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rossm

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About rossm

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    Motto - "Hack and hope"
  • Birthday 11/01/1956

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    http://www.hrmtech.com/SIG/index.asp
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  • Gender
    Male
  • Location
    Glorious Cornwall
  • Interests
    RAF & civil aircraft in Devon/Cornwall/Norfolk

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  1. A quick look in the National Archives https://discovery.nationalarchives.gov.uk/browse/r/h/C2504463 reveals that, at least for June 1944, aircraft were only listed as "Mosquito VI" with no serial or code letter. You can see what missions were flown by each crew but not the aircraft id. Even the combat reports https://discovery.nationalarchives.gov.uk/results/r?_q=seid+418+squadron&_sd=&_ed=&_hb= don't seem to identify specific aircraft. Aviaeology is a Canadian company specialising in RCAF research and decals https://www.aviaeology.com/#/ and maybe BM member
  2. Some help for Mac users https://superuser.com/questions/91608/how-can-i-convert-a-ttf-font-for-use-on-a-mac
  3. It seems possible that Windows .ttf files won't work on a Mac although TrueType is an Apple format - see https://docs.microsoft.com/en-us/typography/truetype/ Maybe there are some that will work with both Mac and PC and some that are platform specific?
  4. Also try https://www.sas1946.com/main/index.php?topic=52672.0
  5. Would a Swordfish one be close? I don't have one to check what it looks like.
  6. Hi Juanita, My web page http://hrmtech.com/SIG/coastal_cam.asp may not be much help as Air Sea Rescue (ASR) aircraft did carry dedicated schemes at times. I can hopefully dig more at the weekend but my immediate thought is the codes on BV411 were either red (specified in 1942) or yellow (seen in some photos of ASR aircraft) and the camouflage was the Temperate Sea Scheme of Extra Dark Sea Grey, Dark Slate Grey and Sky, Best, Ross
  7. Have a look at my web page http://hrmtech.com/SIG/coastal_cam.asp From memory Temperate Sea Scheme - Extra Dark Sea Grey, Dark Slate Grey and Sky
  8. If you search the National Archives for Clostermann you will find some of his later combat reports which are downloadable for free at the moment if you have an account (also free). If you search for Mouchotte you will find some downloadable combat reports including one for the day he was lost which gives a brief description of the circumstances with less detail than quoted above.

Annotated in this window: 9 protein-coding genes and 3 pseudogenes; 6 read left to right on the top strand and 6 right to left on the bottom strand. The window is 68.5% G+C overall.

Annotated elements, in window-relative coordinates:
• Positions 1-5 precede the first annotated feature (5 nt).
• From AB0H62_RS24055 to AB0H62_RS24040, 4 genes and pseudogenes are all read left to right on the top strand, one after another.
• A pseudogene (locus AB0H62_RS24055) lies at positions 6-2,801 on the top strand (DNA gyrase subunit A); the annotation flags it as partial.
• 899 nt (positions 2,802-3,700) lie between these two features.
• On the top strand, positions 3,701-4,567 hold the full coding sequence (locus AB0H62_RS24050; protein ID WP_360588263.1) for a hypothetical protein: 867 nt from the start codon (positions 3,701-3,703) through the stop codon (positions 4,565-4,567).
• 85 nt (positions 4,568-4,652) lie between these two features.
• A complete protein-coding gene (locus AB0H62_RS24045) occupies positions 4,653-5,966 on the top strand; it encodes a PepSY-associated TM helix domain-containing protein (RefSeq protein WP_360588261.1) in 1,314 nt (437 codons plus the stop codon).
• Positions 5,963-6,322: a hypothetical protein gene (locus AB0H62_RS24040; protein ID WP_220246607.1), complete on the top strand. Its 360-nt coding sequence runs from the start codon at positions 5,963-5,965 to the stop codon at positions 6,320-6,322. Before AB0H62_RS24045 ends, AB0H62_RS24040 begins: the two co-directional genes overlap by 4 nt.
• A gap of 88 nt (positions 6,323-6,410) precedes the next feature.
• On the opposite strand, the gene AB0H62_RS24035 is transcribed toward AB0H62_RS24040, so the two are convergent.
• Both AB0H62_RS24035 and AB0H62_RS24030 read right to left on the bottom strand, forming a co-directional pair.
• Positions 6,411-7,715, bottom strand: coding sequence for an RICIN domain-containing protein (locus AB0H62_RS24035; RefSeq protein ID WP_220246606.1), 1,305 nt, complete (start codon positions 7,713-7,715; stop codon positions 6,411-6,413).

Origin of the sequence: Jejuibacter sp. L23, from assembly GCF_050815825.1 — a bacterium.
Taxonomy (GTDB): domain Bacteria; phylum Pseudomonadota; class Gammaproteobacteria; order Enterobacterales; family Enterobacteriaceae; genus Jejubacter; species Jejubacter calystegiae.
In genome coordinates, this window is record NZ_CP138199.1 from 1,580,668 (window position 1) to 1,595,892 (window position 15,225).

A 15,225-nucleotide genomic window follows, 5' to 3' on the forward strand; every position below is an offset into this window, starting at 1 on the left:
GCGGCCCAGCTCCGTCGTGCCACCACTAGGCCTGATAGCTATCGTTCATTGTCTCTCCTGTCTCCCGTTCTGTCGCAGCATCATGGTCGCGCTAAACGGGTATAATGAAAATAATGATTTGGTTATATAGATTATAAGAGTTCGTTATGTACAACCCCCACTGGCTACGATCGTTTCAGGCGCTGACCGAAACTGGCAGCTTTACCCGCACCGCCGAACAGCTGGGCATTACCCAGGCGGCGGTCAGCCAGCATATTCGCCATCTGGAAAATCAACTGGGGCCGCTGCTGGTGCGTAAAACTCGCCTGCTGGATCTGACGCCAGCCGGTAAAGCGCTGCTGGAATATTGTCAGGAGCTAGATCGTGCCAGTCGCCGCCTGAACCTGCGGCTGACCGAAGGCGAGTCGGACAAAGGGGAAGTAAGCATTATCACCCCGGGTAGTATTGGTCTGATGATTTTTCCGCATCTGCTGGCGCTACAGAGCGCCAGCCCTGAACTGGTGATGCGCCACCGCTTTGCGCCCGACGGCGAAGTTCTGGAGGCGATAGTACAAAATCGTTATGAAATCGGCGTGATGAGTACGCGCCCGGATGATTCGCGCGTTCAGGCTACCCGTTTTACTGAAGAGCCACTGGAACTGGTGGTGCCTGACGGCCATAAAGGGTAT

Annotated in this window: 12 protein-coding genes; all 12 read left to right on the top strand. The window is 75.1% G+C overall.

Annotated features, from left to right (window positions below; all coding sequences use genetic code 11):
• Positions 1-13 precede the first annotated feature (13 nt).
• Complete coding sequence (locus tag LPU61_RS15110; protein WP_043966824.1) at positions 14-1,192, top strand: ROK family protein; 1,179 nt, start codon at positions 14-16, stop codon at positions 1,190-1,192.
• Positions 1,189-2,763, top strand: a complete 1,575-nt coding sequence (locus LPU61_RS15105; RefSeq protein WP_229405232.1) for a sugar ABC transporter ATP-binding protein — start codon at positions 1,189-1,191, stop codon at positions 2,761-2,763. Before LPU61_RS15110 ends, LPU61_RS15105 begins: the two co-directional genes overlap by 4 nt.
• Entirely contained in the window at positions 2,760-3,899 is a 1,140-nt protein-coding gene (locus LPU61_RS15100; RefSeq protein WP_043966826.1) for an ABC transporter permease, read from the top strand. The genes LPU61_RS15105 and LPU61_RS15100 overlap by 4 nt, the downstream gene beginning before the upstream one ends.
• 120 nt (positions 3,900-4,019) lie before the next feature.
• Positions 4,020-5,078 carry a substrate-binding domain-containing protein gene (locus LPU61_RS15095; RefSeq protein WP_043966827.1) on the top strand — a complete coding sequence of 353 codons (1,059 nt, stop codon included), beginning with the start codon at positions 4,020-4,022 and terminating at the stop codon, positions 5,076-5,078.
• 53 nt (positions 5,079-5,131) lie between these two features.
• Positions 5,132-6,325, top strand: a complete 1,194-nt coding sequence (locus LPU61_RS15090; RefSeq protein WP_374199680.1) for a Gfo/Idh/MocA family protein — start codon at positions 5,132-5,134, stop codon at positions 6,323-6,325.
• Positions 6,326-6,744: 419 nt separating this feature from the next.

9. If you are prepared to replace enough of it ! I'm just buiding a Mew Gull where the only kit parts used will be the canopy, the forward 3/4 of the fuselage and the horizontal tail parts.
  10. You've got me looking at the ORB now, mostly because I want to build an XVIII from the detachment at Predannack/Portreath before or after it was absorbed into 248 Squadron. I've the Tamiya kit and Paragon conversion set so just need to decide code/serial and source the decal for the code - if I do the well known 'O' then a red letter with a white outline is needed. I assume the same red/white would be needed for other aircraft. I fancy "L" or "I" as they were involved in attacks on U-boats and I think the serials are MM425 and HX903? As an aside there is a Dominie (X.7383) mentione
  11. You're probably aware of this pic of DZ700 https://www.airhistory.net/photo/136604/DZ700 which looks like it could be at a Coastal OTU. It's mentioned in Curtis' book near the back in the copy of a page from a logbook - sorry, don't have the book to hand at the mo to be more exact.
  12. It is simple and some way from perfect - I'm currently well on the way with one but a kit to modern standards would be welcome. There's also the Matchbox/Revell Twin Otter, the Airfix Islander/Defender, Airfix Skyvan, Airfix Heron, Frog/Maquette Herald and Heller/Airfix Dragon Rapide, all on my list for airliners associated with Devon & Cornwall and all elderly to ancient mouldings. A 1/72 DHC-7 would be a nice addition.
  13. Did you get DZ700 ? A MkII which shows up in Des Curtis book "A Most Secret Squadron" in April 1944 - but I suspect you are looking at an earlier period. There's no obvious mention of a T.III though.
  14. If you read the French language edition of the book Blair is not mentioned in the description of the incident, the name of the other pilot is given as Jacques Remlinger, another Frenchman on the squadron. Back then, after capitulation and occupation, France was in need of heroes which may explain some of the "artistic licence". I've started reading his autobiography, "Une Vie pas Comme les Autres" but I don't read French that fast and I'm a long way from any description of that incident. In later life Clostermann was very clear that "The Big Show / Le Grand Cirque" was not 100% ac
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